Types of Onions and Varieties

Choosing the best onion for you and your farm is very important for maximizing onion quality, yield, and ultimately, profits. Certain onion types and cultivars grow best at particular latitudes of the United States, thus the geographic location of your onion crop should determine what kind of onion should be planted.

Bulb onions (Allium cepa) are separated into three types: short-day, medium/intermediate-day, and long-day. These onion types best correspond with latitude (geographical locations). Picture the United States divided into three horizontal zones—short-day onions grow best in southern latitudes, medium-day onions grow best in central latitudes, and long-day onions grow best in northern latitudes.

Short-day onions, such as Vidalia onions from Georgia, require the shortest day length to form bulbs—typically under 12 hours. They are traditionally grown in southern states during the late winter to be harvested the following winter or early spring (Shock, 2013). For example, south Texas grows short-day onions such as the famous yellow 1015 “Million Dollar Baby” onions (Bond, 2013). Medium-day onions, or intermediate-day onions, require 12 to 14 hours of daylight for bulb formation and can be grown in the aforementioned “central latitudes” of the United States. A few examples of intermediate onions are the white Superstar onions, Utah Sweet Yellow Spanish onions, and Sweet Red onions. These are planted in the fall and harvested in late spring/early summer. Long-day onions require 14 or more hours of daylight to initiate bulb formation and can be grown in the northernmost states like Oregon and Washington. The most popular long-day onion variety in Malheur County and Southwest Idaho is ‘Vaquero’.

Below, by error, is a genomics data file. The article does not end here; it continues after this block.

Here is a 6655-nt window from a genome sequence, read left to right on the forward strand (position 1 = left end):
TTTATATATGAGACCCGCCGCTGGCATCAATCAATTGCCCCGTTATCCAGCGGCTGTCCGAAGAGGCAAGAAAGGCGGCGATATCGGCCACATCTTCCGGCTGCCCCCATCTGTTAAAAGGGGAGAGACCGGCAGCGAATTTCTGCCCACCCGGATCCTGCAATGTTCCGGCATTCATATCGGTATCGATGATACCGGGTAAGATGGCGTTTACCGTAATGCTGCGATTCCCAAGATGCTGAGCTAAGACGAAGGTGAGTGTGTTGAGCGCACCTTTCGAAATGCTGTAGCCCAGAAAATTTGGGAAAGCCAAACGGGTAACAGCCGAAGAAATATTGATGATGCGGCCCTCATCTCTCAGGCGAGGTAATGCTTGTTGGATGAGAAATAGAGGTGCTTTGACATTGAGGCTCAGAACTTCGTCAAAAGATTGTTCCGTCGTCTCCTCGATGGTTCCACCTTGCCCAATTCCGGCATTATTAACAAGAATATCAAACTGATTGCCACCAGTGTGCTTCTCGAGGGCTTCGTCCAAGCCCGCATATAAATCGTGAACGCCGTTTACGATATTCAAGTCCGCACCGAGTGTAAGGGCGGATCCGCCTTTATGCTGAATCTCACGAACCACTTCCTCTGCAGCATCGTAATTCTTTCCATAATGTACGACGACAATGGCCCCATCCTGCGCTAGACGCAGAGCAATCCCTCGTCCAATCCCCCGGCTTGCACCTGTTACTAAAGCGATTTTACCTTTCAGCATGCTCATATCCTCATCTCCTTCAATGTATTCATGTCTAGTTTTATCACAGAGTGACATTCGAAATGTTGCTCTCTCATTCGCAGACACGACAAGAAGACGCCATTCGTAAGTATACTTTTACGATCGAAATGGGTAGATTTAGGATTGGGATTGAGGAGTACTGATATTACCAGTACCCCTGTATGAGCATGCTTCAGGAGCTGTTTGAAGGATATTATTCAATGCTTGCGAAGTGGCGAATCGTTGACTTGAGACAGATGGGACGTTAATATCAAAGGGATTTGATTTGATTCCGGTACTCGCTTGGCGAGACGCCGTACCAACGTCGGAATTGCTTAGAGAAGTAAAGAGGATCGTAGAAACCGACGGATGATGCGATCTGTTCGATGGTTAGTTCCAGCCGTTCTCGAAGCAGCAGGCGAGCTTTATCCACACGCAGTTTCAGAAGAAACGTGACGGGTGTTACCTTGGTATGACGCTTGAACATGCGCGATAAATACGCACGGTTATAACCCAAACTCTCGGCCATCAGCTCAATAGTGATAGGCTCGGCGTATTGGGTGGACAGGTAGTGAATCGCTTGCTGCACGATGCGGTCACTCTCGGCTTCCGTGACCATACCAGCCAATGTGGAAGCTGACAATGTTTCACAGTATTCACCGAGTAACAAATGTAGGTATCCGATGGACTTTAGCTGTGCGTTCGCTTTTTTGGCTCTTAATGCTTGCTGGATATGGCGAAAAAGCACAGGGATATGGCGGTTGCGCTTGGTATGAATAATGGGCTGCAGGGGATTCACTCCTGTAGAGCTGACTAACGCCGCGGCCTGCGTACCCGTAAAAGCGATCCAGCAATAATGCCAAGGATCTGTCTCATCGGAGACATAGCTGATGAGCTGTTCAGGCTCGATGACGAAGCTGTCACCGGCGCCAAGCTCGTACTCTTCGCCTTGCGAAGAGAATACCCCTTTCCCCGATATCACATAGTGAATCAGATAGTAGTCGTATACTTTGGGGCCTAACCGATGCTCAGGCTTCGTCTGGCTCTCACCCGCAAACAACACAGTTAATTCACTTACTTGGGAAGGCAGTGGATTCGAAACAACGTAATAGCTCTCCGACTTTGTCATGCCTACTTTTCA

Onion bulbs come in three different colors: red, yellow, and white. Some red and yellow varieties are known to be very mild and sweet in flavor, while others tend to be more pungent because of their higher thiol (a sulfhydryl compound) contents. Pungency and sweetness differ within onion color classifications and are not always properly judged; for example, an onion with high sugar content should be considered sweet but may not taste sweet if its pungency is overbearing. If you are looking for onions with a certain flavor but do not know what kind to buy, National Onion Labs, Inc. in Georgia tests sweetness and pungency of onions. Other important variety attributes include storability and susceptibility to disease. Greater storability provides the growers and packers more opportunities for profitable sales, contributing to economic sustainability. Varietal resistance to disease can help reduce pesticide use.

Growers are often tasked with selecting from many varieties within each onion type, and an informed choice of variety can maximize the value of the crop. For example, some onion varieties tend to yield more single-centered bulbs than other varieties. Knowledge of these onion varieties is highly advantageous if you are contractually obligated to provide a certain percentage of single-centered bulbs. Variety trials done at experiment stations, such as the Malheur Experiment Station, provide variety performance information.